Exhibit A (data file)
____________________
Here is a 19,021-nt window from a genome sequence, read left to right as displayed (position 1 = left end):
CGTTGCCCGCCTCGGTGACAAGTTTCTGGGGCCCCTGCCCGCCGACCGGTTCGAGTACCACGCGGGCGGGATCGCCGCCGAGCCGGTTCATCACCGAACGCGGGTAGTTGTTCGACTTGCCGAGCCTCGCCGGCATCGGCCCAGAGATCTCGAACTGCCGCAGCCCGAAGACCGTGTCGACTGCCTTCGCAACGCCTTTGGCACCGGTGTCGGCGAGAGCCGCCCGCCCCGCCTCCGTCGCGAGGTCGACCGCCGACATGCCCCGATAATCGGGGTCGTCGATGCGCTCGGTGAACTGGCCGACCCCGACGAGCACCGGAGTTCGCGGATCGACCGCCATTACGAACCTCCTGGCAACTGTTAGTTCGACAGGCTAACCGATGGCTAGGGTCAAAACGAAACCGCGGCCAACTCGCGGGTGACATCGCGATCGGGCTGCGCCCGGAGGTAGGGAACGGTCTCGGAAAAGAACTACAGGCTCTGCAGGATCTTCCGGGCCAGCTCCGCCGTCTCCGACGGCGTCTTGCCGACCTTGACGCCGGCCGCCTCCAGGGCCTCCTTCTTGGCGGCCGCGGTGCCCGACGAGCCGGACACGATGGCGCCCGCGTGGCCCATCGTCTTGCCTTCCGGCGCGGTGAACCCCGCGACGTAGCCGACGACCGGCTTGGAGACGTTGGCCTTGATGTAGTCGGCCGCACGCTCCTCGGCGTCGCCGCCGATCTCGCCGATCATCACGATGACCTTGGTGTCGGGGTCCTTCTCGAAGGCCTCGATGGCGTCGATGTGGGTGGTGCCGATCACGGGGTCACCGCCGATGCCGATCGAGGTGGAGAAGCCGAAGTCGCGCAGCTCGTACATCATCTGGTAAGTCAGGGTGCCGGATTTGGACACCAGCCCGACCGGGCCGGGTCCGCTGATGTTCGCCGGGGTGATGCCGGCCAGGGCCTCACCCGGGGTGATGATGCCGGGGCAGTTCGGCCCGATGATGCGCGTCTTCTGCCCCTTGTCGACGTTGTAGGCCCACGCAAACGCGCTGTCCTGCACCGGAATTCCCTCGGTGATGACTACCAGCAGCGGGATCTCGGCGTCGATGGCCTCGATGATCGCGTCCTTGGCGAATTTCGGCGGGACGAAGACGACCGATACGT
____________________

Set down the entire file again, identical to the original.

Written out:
Here is a 19,021-nt window from a genome sequence, read left to right as displayed (position 1 = left end):
CGTTGCCCGCCTCGGTGACAAGTTTCTGGGGCCCCTGCCCGCCGACCGGTTCGAGTACCACGCGGGCGGGATCGCCGCCGAGCCGGTTCATCACCGAACGCGGGTAGTTGTTCGACTTGCCGAGCCTCGCCGGCATCGGCCCAGAGATCTCGAACTGCCGCAGCCCGAAGACCGTGTCGACTGCCTTCGCAACGCCTTTGGCACCGGTGTCGGCGAGAGCCGCCCGCCCCGCCTCCGTCGCGAGGTCGACCGCCGACATGCCCCGATAATCGGGGTCGTCGATGCGCTCGGTGAACTGGCCGACCCCGACGAGCACCGGAGTTCGCGGATCGACCGCCATTACGAACCTCCTGGCAACTGTTAGTTCGACAGGCTAACCGATGGCTAGGGTCAAAACGAAACCGCGGCCAACTCGCGGGTGACATCGCGATCGGGCTGCGCCCGGAGGTAGGGAACGGTCTCGGAAAAGAACTACAGGCTCTGCAGGATCTTCCGGGCCAGCTCCGCCGTCTCCGACGGCGTCTTGCCGACCTTGACGCCGGCCGCCTCCAGGGCCTCCTTCTTGGCGGCCGCGGTGCCCGACGAGCCGGACACGATGGCGCCCGCGTGGCCCATCGTCTTGCCTTCCGGCGCGGTGAACCCCGCGACGTAGCCGACGACCGGCTTGGAGACGTTGGCCTTGATGTAGTCGGCCGCACGCTCCTCGGCGTCGCCGCCGATCTCGCCGATCATCACGATGACCTTGGTGTCGGGGTCCTTCTCGAAGGCCTCGATGGCGTCGATGTGGGTGGTGCCGATCACGGGGTCACCGCCGATGCCGATCGAGGTGGAGAAGCCGAAGTCGCGCAGCTCGTACATCATCTGGTAAGTCAGGGTGCCGGATTTGGACACCAGCCCGACCGGGCCGGGTCCGCTGATGTTCGCCGGGGTGATGCCGGCCAGGGCCTCACCCGGGGTGATGATGCCGGGGCAGTTCGGCCCGATGATGCGCGTCTTCTGCCCCTTGTCGACGTTGTAGGCCCACGCAAACGCGCTGTCCTGCACCGGAATTCCCTCGGTGATGACTACCAGCAGCGGGATCTCGGCGTCGATGGCCTCGATGATCGCGTCCTTGGCGAATTTCGGCGGGACGAAGACGACCGATACGT